Dwight D. Eisenhower


For Ike, Shangri-La would become Camp David because of his need to elevate the purpose of the retreat, I believe.  I could find no explanation for the name change other than he felt the past image was a portrayal of secrecy and clandestine meetings at a secret place.  Shangri-La was characterized as a party place for an exclusive group of men.  Giving the camp his grandson’s name was a gamble considering how other legislators and the public might react. Some believe it was presumptuous of the president and others thought it took advantage of the popularity he earned in wartime. But it didn’t create any backlash, though, because of his popularity with both parties, independents and the American people.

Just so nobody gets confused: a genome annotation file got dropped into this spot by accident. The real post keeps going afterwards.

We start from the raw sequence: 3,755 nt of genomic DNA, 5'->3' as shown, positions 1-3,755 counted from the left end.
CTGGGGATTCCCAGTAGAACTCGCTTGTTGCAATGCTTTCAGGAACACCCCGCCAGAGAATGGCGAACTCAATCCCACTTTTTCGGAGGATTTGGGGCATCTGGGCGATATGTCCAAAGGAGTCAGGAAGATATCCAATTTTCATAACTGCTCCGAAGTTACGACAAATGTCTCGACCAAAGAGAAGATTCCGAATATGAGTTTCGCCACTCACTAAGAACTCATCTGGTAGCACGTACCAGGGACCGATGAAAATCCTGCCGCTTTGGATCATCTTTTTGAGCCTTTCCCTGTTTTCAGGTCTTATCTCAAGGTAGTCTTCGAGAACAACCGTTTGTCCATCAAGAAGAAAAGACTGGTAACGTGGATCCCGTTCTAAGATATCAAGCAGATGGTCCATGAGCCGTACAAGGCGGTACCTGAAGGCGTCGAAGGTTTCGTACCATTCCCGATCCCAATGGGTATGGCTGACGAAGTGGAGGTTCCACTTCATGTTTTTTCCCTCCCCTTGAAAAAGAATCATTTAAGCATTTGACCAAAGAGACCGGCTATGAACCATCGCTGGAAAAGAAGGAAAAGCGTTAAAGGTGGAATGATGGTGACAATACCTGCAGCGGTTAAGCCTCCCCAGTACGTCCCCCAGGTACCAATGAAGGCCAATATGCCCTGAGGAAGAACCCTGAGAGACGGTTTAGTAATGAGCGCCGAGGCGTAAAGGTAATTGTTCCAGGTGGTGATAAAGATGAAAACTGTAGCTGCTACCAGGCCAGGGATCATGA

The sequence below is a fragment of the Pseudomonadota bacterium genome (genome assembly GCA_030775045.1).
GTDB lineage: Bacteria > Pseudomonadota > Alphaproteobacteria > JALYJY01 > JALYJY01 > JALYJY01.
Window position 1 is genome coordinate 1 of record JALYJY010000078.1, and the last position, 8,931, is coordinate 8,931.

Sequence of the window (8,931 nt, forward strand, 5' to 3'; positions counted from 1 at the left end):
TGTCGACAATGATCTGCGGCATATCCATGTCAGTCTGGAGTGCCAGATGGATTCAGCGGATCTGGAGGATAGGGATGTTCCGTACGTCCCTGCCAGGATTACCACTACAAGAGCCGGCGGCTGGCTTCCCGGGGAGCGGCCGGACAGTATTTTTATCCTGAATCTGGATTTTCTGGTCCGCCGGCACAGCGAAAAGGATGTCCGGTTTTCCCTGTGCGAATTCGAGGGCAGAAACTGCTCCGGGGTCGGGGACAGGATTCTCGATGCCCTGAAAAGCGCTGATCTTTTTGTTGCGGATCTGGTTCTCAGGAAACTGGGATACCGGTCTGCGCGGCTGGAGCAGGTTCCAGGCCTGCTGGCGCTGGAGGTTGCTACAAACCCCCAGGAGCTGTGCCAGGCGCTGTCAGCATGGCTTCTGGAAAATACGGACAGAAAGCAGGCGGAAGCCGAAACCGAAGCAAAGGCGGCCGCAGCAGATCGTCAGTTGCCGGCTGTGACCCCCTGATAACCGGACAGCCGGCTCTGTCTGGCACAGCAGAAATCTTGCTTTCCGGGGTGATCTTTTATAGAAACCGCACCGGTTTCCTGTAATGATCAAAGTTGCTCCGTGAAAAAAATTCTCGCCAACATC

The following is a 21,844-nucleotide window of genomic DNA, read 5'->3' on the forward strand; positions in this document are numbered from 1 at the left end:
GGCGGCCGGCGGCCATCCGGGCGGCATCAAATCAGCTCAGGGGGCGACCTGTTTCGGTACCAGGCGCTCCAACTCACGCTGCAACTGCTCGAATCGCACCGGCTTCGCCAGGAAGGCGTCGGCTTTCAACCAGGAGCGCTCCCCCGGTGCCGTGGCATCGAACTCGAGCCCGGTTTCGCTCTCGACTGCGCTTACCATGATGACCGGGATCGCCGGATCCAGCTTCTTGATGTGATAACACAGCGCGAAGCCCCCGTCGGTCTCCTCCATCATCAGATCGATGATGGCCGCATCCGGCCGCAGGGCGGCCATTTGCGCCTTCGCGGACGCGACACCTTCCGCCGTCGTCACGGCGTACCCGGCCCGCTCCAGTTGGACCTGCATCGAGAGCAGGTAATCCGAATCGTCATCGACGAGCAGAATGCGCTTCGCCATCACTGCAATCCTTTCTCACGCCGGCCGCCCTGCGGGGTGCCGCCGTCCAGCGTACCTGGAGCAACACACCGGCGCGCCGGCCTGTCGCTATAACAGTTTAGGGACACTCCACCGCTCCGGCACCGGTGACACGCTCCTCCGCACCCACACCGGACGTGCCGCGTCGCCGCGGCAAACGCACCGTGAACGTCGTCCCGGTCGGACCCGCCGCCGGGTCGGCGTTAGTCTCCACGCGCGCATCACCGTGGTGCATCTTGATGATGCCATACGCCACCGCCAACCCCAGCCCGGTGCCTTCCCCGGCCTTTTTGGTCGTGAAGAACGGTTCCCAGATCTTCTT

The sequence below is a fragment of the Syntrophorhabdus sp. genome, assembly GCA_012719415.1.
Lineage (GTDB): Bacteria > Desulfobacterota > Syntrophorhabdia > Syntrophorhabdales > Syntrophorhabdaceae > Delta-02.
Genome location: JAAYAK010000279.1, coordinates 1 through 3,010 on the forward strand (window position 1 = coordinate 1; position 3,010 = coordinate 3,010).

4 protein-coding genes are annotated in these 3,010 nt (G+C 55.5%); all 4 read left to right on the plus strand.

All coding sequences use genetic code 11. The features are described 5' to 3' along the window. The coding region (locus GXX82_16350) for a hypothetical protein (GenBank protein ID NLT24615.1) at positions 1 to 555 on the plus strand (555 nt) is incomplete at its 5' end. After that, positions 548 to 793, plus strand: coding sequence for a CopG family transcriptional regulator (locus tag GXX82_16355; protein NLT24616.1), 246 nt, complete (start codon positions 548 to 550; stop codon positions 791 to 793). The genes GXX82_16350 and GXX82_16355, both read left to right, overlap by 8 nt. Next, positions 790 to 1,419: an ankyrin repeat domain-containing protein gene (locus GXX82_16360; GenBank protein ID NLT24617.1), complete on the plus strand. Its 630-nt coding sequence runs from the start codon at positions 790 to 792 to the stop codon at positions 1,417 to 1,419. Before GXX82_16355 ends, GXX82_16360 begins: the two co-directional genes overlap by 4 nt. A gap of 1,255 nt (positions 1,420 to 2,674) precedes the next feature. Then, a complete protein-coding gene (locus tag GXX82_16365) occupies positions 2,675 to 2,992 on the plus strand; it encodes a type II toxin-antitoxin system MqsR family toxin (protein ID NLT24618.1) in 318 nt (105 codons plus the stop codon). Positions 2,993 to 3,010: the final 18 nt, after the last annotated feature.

For the president, the new name didn’t have connotations that could do harm to him, his family or country. And it fit the character of Dwight David Eisenhower, a prim and proper West Pointer who was committed to serve his country with honor and integrity. President Eisenhower renamed Shangri-La Camp David but the official title for the mountain base remained the Naval Support Facility at Thurmont.